"Stem cell technology has long offered the hope of regenerating tissue to repair broken or damaged neural tissue. Findings from a team of UC Davis investigators have brought this dream a step closer by developing a method to generate functioning brain cells that produce myelin—a fatty, insulating sheath essential to normal neural conduction".
NEW YORK, Aug. 14, 2013 /PRNewswire/ -- The Tisch MS Research Center of New York announced today that it has received Investigational New Drug (IND) approval from the Food and Drug Administration (FDA) to commence a Phase 1 trial using autologous neural stem cells in the treatment of multiple sclerosis (MS). MS is a chronic human autoimmune disease of the central nervous system that leads to myelin damage and neurodegeneration and affects approximately 2.1 million people worldwide.
Before the digital age, neuroscientists got their information in the library like the rest of us. But the explosion of neuroscience research has resulted in the publication of nearly 2 million papers — more data than any researcher can read and absorb in a lifetime.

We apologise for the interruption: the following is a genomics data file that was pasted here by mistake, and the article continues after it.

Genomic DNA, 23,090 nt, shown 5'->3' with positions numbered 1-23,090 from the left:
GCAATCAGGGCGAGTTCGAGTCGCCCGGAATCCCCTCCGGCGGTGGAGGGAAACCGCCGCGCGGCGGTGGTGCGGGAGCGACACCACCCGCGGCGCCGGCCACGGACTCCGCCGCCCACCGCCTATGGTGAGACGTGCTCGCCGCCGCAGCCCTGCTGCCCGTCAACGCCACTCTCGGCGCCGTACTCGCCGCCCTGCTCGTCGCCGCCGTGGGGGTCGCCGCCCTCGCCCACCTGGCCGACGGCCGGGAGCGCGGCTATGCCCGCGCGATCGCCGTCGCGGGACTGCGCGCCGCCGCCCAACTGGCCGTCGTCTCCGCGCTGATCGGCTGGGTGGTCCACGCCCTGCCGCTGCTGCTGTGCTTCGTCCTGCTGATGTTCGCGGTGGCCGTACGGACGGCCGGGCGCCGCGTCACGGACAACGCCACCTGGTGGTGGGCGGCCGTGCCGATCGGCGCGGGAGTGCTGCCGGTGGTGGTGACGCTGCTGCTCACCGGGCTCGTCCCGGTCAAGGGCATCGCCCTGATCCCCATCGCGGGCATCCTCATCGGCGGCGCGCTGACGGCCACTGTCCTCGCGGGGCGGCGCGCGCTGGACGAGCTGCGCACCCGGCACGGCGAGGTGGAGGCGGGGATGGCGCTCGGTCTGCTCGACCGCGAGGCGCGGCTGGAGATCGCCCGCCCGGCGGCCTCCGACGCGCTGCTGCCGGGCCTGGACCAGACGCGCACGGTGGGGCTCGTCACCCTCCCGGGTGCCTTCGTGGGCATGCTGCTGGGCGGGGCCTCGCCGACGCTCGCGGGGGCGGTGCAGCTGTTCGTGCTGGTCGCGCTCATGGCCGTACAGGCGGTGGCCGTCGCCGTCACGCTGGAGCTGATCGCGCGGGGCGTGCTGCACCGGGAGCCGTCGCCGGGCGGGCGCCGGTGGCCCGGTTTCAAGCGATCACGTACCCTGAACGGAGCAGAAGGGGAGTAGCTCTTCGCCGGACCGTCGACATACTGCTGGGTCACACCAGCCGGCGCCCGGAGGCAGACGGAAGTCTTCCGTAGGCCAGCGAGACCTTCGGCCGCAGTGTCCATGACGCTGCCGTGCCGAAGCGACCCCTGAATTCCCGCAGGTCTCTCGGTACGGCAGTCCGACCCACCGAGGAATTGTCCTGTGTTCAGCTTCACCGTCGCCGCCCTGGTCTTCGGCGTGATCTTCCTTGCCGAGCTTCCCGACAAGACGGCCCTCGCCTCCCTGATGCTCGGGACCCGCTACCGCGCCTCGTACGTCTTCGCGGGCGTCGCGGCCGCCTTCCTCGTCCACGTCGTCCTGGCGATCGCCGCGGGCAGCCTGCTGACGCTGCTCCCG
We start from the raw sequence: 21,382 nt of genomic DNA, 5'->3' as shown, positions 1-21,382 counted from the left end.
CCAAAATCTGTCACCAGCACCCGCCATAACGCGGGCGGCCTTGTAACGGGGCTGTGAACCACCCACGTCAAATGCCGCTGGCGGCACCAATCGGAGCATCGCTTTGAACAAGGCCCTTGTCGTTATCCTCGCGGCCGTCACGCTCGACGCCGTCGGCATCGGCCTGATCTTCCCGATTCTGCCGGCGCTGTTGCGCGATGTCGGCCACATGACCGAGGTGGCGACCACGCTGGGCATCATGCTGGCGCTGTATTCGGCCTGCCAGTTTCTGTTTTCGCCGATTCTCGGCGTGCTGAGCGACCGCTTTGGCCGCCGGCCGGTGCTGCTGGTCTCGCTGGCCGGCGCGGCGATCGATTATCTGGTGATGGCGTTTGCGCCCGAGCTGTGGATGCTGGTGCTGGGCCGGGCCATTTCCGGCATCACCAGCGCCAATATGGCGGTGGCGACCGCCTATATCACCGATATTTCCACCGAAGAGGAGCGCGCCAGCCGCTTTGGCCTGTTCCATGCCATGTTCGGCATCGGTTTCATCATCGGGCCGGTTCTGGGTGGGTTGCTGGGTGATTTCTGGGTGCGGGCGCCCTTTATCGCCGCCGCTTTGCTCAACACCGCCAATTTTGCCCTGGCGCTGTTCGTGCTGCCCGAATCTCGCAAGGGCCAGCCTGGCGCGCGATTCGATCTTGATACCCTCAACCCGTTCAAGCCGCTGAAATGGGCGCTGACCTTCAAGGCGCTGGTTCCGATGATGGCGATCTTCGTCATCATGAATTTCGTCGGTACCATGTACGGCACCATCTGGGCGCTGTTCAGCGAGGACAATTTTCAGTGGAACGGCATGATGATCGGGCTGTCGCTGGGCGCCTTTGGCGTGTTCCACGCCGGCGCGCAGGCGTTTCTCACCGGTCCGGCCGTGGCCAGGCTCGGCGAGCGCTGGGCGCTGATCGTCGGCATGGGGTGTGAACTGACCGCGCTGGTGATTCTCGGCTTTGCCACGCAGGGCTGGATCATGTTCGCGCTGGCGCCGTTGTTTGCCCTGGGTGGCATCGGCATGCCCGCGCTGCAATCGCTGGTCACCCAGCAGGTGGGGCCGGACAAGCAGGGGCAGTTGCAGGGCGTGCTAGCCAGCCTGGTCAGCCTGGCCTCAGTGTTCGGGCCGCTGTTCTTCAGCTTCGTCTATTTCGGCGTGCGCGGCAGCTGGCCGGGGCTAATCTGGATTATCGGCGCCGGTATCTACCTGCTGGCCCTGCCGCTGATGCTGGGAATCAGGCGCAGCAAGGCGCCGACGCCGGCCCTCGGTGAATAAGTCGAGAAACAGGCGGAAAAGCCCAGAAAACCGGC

That's why a UCLA team has invented research maps. Easily accessible through an online app, the maps help neuroscientists quickly scan what is already known and plan their next study. The Aug. 8 edition of the journal Neuron describes these new tools. "Information overload is the elephant in the room that most neuroscientists pretend to ignore," said principal investigator Alcino Silva, a professor of neurobiology at the David Geffen School of Medicine at UCLA and professor of psychiatry at the Semel Institute for Neuroscience and Human Behavior at UCLA. "Without a way to organize the literature, we risk missing key discoveries and duplicating earlier experiments. Research maps will enable neuroscientists to quickly clarify what ground has already been covered and to fully grasp its meaning for future studies."